U.S. stock market futures were indicating a lower open on Thursday, set to continue declines from Wednesday trading, as the future of U.S. monetary policy and global growth concerns related to the Covid-19 pandemic weighed on stocks.
Futures for the Dow Jones Industrial Average were pointing down around 340 points, set for a weak open after the index declined 382 points on Wednesday to close at 34,960. Futures for the S&P 500 and Nasdaq were also pointing to a lower open.
Investors will watch to see whether U.S. stocks will recover, after the S&P 500 declined more than 1% on Wednesday to post its largest one-day loss in a month. Analysts noted that the narrative from the last trading session remained broadly unchanged as markets moved into gear Thursday.
Concerns have centered on revelations from the July meeting minutes of the Federal Reserve’s monetary policy-making committee. Broader worries about global economic growth, especially in the face of the more contagious Delta variant of coronavirus, also dampened on investor sentiment.
The minutes of the Federal Open Market Committee suggested that the central bank could begin slowing its massive monthly asset purchases—a pandemic-era measure to add liquidity to financial markets—as soon as this year.
“The pattern for scaling back bond purchases is seemingly confirmed—a theoretical framework, then a decision taken in the fourth quarter, then action in the fourth quarter or early 2022,” said Paul Donovan, the chief economist at UBS Global Wealth Management.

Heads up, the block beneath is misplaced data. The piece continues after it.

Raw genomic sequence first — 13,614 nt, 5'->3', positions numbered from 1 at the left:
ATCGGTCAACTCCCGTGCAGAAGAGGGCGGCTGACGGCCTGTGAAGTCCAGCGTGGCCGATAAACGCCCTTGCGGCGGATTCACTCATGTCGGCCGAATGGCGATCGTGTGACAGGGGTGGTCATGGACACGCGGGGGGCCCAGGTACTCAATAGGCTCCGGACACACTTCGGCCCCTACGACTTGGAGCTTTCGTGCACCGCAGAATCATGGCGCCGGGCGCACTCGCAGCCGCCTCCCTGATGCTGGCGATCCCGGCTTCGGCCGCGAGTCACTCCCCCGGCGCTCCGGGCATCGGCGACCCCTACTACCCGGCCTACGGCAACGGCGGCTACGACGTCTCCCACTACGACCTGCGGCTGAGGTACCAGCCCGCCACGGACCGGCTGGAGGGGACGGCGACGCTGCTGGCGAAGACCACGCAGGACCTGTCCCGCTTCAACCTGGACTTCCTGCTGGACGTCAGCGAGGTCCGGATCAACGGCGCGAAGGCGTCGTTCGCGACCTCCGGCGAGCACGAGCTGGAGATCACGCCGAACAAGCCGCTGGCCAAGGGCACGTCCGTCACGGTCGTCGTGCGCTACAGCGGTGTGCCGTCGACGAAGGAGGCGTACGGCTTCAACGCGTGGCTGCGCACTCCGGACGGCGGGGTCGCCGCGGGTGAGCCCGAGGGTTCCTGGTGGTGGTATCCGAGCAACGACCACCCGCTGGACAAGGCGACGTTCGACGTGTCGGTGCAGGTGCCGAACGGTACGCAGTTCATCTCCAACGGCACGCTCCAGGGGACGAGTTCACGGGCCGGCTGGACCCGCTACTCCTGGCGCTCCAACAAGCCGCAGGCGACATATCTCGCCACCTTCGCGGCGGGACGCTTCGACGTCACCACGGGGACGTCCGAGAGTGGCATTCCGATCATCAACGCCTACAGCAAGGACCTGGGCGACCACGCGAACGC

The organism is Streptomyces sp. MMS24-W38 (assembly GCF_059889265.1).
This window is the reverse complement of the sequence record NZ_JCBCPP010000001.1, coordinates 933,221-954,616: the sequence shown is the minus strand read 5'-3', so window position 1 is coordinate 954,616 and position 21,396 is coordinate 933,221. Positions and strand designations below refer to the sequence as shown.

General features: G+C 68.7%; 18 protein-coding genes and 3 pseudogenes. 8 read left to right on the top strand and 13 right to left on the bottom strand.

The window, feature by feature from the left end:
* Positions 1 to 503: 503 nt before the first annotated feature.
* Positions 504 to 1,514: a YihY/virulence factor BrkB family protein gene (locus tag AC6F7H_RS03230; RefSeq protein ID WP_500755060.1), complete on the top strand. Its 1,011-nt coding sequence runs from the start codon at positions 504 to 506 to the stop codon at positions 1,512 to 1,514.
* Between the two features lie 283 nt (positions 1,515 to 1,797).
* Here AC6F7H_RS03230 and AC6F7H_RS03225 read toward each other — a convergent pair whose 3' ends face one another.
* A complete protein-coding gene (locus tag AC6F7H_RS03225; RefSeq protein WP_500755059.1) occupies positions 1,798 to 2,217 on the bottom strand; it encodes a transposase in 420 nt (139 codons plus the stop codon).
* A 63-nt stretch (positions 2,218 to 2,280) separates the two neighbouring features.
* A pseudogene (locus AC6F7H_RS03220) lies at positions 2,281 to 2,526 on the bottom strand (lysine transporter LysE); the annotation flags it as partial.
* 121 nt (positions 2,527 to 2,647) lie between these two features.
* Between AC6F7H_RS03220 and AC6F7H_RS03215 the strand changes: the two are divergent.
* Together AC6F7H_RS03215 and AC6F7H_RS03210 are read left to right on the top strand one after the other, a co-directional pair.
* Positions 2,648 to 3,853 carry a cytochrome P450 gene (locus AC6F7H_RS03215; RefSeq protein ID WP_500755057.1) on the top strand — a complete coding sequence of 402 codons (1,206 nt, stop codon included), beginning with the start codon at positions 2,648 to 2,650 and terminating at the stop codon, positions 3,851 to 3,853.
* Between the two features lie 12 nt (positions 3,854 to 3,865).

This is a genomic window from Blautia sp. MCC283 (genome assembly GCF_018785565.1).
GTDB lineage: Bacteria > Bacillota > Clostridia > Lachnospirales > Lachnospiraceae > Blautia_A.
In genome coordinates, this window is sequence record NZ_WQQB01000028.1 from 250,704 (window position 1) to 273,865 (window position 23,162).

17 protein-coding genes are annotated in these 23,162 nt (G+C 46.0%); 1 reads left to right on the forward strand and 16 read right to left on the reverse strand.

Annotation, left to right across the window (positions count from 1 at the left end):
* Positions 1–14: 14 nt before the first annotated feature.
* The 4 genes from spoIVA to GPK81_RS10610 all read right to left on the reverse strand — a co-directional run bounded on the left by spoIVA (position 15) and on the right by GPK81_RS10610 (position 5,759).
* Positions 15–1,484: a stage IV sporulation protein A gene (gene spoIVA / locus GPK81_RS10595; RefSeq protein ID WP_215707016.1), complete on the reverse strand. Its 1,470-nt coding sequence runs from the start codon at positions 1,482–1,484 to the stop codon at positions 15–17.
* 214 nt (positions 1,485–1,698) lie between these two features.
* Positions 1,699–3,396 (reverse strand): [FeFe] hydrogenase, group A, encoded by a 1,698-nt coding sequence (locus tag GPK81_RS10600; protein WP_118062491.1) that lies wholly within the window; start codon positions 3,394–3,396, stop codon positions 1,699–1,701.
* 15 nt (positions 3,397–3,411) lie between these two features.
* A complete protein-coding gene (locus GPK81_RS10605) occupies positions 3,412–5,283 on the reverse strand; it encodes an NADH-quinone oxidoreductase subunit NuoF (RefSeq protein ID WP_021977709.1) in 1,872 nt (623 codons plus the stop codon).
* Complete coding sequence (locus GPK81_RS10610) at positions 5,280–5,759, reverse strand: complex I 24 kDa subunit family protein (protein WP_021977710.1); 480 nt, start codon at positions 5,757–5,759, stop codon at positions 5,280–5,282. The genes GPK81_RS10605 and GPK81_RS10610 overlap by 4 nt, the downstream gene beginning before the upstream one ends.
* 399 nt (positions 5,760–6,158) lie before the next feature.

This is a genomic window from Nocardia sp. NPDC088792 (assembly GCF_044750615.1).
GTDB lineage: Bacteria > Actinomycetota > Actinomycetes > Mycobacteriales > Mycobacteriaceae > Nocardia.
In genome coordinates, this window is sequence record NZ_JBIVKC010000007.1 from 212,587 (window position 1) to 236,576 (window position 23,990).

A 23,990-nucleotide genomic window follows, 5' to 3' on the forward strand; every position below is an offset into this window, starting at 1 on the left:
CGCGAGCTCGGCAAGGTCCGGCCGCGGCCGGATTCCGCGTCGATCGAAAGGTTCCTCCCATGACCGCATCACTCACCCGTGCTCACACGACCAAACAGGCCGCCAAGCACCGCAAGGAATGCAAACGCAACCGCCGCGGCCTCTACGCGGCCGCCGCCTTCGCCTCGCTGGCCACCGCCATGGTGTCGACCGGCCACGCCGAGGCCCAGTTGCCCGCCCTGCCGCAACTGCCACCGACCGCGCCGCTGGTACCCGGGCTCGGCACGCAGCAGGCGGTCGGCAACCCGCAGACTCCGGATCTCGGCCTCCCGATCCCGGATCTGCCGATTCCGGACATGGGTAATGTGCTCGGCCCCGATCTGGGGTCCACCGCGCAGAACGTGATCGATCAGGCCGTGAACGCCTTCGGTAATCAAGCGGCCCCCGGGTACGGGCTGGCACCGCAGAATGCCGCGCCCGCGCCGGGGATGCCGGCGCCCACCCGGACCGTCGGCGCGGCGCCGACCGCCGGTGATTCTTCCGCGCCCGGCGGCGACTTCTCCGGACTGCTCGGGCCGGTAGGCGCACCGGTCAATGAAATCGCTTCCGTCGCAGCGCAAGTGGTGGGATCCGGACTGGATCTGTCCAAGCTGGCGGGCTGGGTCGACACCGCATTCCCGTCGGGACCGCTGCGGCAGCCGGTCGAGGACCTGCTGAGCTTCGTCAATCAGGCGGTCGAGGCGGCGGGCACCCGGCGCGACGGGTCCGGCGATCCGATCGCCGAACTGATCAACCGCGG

“The Fed is scaling back because it is independent, and the motive for buying bonds was to supply needed liquidity. That liquidity is less needed, so bond buying is less needed,” Donovan added.
Michael Hewson, an analyst at broker CMC Markets, noted that Wednesday’s worries—especially around the Delta variant—have lingered, and weighed on Thursday trading in Asia and Europe.
“Further weakness in Asia markets over increasing uneasiness about China’s regulatory crackdown as well as the uncertainty over rising Delta cases looks set to feed into further uncertainty as we look towards a lower European open,” Hewson said.
“Attention will now turn to next week’s Jackson Hole central bank symposium, which markets will hope offers further clues about timelines to a taper/slowdown in the pace of monthly asset purchases,” Hewson added. The major Wyoming symposium should give investors their next major chance to read into the Fed’s stance on monetary policy.
In Asia, Hong Kong’s Hang Seng declined 2.13% while the Shanghai Composite slipped 0.57% and Tokyo’s Nikkei 225 dipped 1.1%. The FTSE 100 in London was 2.2% lower as the pan-European Stoxx 600 fell near 2%. The CAC 40 in Paris moved 2.8% into the red and Frankfurt’s DAX dropped 1.8%.
Commodities also took a beating. Futures contracts for copper, one of the most important industrial metals and a barometer for global economic sentiment, fell nearly 3% to extend declines across the last month to 10%. Benchmark Brent crude was changing hands at just above $66 a barrel, down 3%.
In the day ahead, investors can expect economic data in the form of initial jobless claims for last week and continuing jobless claims for the week of Aug. 7, as well as the Philadelphia Fed manufacturing index for August.
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